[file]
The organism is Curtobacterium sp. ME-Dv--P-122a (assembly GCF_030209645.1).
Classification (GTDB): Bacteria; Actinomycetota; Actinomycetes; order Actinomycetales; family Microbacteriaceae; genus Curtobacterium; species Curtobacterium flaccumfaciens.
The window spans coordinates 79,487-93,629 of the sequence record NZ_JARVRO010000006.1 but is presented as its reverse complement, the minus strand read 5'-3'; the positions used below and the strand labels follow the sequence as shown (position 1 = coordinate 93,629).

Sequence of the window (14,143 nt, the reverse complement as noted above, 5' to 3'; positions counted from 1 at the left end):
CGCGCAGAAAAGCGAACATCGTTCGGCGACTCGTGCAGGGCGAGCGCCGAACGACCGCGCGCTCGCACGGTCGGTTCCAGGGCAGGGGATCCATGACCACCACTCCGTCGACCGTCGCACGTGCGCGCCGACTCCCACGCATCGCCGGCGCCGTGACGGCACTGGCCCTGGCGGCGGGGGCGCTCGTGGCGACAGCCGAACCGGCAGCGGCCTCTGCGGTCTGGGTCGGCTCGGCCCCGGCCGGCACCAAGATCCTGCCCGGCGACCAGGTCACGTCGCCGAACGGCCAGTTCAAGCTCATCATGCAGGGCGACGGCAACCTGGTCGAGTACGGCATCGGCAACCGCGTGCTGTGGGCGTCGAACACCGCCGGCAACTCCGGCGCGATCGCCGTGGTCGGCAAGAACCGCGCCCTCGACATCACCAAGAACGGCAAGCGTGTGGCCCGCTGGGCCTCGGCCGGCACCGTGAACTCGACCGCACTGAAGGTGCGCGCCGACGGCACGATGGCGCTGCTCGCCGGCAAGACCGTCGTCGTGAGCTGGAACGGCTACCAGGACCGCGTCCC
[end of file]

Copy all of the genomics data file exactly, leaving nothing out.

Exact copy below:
The organism is Curtobacterium sp. ME-Dv--P-122a (assembly GCF_030209645.1).
Classification (GTDB): Bacteria; Actinomycetota; Actinomycetes; order Actinomycetales; family Microbacteriaceae; genus Curtobacterium; species Curtobacterium flaccumfaciens.
The window spans coordinates 79,487-93,629 of the sequence record NZ_JARVRO010000006.1 but is presented as its reverse complement, the minus strand read 5'-3'; the positions used below and the strand labels follow the sequence as shown (position 1 = coordinate 93,629).

Sequence of the window (14,143 nt, the reverse complement as noted above, 5' to 3'; positions counted from 1 at the left end):
CGCGCAGAAAAGCGAACATCGTTCGGCGACTCGTGCAGGGCGAGCGCCGAACGACCGCGCGCTCGCACGGTCGGTTCCAGGGCAGGGGATCCATGACCACCACTCCGTCGACCGTCGCACGTGCGCGCCGACTCCCACGCATCGCCGGCGCCGTGACGGCACTGGCCCTGGCGGCGGGGGCGCTCGTGGCGACAGCCGAACCGGCAGCGGCCTCTGCGGTCTGGGTCGGCTCGGCCCCGGCCGGCACCAAGATCCTGCCCGGCGACCAGGTCACGTCGCCGAACGGCCAGTTCAAGCTCATCATGCAGGGCGACGGCAACCTGGTCGAGTACGGCATCGGCAACCGCGTGCTGTGGGCGTCGAACACCGCCGGCAACTCCGGCGCGATCGCCGTGGTCGGCAAGAACCGCGCCCTCGACATCACCAAGAACGGCAAGCGTGTGGCCCGCTGGGCCTCGGCCGGCACCGTGAACTCGACCGCACTGAAGGTGCGCGCCGACGGCACGATGGCGCTGCTCGCCGGCAAGACCGTCGTCGTGAGCTGGAACGGCTACCAGGACCGCGTCCC